Motor industry cries out for finance and engineers
The staging of a car show in the heart of London's Canary Wharf is a potent symbol.
Not only does holding the Motorexpo in Docklands illustrate the dependence of the UK's motor industry on the world of finance; it also points to how the City has become one of its toughest rivals.
What car makers and component suppliers need to thrive are cash and talent.
Both these scarce resources can be found here.
But that is not to say it is easy for industry players to get hold of them.Stimulating growth
Cash, or rather investment funding, is often hard to come by for companies in the motor industry, especially for parts suppliers or dealers that are often relatively small.
This is a challenge Paul Everitt, chief executive of motor-industry body SMMT, has been keen to tackle for some time.
"Improving access to finance and credit has the potential to stimulate growth in UK automotive's small and medium-sized companies, enabling them to develop facilities, tooling and machinery to take advantage of broader automotive growth," he says.
"By achieving competitive funding for UK businesses, the UK can take a larger share of the components market."
Talent, meanwhile, is also in short supply, not least because many of the best engineers in the UK are snapped up by City firms, according to Nick Pascoe, who runs Controlled Power Technologies, a relatively small technology company specialising in petrol-electric hybrid solutions for the motor industry.
"All of the motor industry is crying out for good-quality engineers," he says. "But many of them are only too happy to come to Canary Wharf and get into finance instead."Mutual benefits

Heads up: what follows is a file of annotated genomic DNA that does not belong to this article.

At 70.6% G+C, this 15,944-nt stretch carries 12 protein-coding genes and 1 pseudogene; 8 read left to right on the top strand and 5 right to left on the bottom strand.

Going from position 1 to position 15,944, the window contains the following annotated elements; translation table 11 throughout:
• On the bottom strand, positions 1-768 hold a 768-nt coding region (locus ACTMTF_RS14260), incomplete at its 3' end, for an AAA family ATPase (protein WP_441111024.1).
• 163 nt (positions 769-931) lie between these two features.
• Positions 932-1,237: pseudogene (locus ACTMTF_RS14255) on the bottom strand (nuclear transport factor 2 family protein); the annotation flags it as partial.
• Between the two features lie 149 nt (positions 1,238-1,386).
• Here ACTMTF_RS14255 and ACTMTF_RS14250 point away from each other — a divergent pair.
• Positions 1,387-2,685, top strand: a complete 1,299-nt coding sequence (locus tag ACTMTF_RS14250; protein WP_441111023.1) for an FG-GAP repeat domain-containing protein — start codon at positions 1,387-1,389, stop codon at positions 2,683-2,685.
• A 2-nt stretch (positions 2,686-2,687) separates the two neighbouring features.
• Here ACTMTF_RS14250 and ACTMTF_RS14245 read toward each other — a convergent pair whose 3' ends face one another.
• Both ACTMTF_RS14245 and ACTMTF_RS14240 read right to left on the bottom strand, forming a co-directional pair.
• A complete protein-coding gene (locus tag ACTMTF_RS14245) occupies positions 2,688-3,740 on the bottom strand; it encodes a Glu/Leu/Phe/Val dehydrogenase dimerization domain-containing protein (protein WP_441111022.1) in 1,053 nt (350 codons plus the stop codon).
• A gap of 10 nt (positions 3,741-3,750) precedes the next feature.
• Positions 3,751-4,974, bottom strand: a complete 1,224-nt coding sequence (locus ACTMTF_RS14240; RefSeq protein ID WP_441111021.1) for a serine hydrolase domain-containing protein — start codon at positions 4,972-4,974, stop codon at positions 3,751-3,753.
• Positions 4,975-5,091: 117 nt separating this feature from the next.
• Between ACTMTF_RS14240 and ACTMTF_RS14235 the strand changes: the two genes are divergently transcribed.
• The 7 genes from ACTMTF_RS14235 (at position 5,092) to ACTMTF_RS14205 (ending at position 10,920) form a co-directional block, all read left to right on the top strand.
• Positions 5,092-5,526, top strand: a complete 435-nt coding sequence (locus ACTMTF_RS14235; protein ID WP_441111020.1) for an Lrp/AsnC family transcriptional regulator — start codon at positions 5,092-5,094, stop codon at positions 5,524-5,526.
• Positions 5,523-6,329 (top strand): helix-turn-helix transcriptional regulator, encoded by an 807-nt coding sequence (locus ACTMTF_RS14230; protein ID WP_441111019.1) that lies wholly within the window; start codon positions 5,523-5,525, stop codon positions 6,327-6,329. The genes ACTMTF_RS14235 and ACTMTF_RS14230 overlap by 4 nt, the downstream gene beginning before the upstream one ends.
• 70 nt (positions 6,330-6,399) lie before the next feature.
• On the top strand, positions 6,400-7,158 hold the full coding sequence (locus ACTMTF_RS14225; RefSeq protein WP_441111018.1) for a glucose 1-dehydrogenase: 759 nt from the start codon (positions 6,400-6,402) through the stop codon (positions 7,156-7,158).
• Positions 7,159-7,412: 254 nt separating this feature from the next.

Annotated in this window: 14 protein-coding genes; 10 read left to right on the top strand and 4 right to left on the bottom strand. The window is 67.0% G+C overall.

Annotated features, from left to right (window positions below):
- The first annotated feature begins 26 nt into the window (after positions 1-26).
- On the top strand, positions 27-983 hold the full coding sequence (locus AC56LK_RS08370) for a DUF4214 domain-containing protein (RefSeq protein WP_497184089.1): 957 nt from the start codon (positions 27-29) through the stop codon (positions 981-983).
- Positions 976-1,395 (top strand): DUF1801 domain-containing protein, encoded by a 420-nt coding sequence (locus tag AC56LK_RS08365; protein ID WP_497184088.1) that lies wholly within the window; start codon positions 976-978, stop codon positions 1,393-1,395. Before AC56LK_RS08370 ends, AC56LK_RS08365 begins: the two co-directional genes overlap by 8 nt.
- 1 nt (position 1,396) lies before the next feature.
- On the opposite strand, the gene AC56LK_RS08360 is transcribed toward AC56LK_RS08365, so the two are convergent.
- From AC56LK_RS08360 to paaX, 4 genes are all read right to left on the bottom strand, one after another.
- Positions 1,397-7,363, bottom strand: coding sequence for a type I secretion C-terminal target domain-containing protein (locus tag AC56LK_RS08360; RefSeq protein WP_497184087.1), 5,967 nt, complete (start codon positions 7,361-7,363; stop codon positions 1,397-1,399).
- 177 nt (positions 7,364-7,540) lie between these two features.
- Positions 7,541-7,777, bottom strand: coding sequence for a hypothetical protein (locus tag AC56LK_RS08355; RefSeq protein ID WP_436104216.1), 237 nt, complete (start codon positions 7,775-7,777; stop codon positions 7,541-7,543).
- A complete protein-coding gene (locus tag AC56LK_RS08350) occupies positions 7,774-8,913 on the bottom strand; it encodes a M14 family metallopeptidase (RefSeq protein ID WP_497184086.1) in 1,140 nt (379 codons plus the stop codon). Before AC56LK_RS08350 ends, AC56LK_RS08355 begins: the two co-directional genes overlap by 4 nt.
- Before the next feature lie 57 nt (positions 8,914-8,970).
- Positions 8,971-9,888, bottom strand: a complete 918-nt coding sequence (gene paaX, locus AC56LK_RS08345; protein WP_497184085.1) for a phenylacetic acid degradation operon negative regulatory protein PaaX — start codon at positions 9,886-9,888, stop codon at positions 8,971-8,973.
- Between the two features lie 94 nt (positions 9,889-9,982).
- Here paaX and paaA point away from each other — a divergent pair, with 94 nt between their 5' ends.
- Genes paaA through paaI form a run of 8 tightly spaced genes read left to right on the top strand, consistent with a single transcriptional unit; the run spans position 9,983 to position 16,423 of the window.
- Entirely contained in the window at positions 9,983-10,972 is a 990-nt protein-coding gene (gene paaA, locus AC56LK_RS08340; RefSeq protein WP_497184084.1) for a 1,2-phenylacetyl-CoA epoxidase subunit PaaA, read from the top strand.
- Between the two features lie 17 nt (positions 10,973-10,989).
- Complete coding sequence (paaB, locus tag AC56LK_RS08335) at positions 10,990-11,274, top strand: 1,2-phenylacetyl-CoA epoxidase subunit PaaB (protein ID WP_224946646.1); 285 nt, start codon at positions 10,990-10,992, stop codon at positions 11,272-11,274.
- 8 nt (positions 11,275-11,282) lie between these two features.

Richard Hill is among those who have chosen to work in banking rather than the motor industry.
Four years ago, at the height of the credit crunch when the car industry was in dire straits, he left the sector to join Royal Bank of Scotland.
But his departure was no desertion.
Rather, the task he was given was simple: help the bank understand the motor industry, to make it possible to provide finance for struggling dealers and component makers.
"The way the motor industry is structured and driven, it is a challenging environment to lend to," Mr Hill says, pointing to how the sector is capital intensive, generally offers low returns, and how debt levels are generally restricted by companies' balance sheets, which are often far from healthy.
But at the same time, there are plenty of opportunities for those in the know.
For instance, many suppliers or dealers say banks often take too long to make decisions, a particular difficulty for a sector as nimble as this, according to a report by The Smith Institute, published late last year.
"When you don't have an understanding of the business, those opportunities could be missed," says Mr Hill.
Similarly, the motor industry would benefit from a broader view of the finance options that are available.
"It's not just about traditional debt, such as overdrafts or loans," he says.
For example, structured finance products can be used to fund acquisitions or mergers, trade finance can help a component supplier expand internationally, while stock finance can help a dealer ensure there are enough cars in the showroom.
"Things have changed, or are changing, or could change if we work harder to understand each other," Mr Hill says.
"We need to bring the two worlds closer together."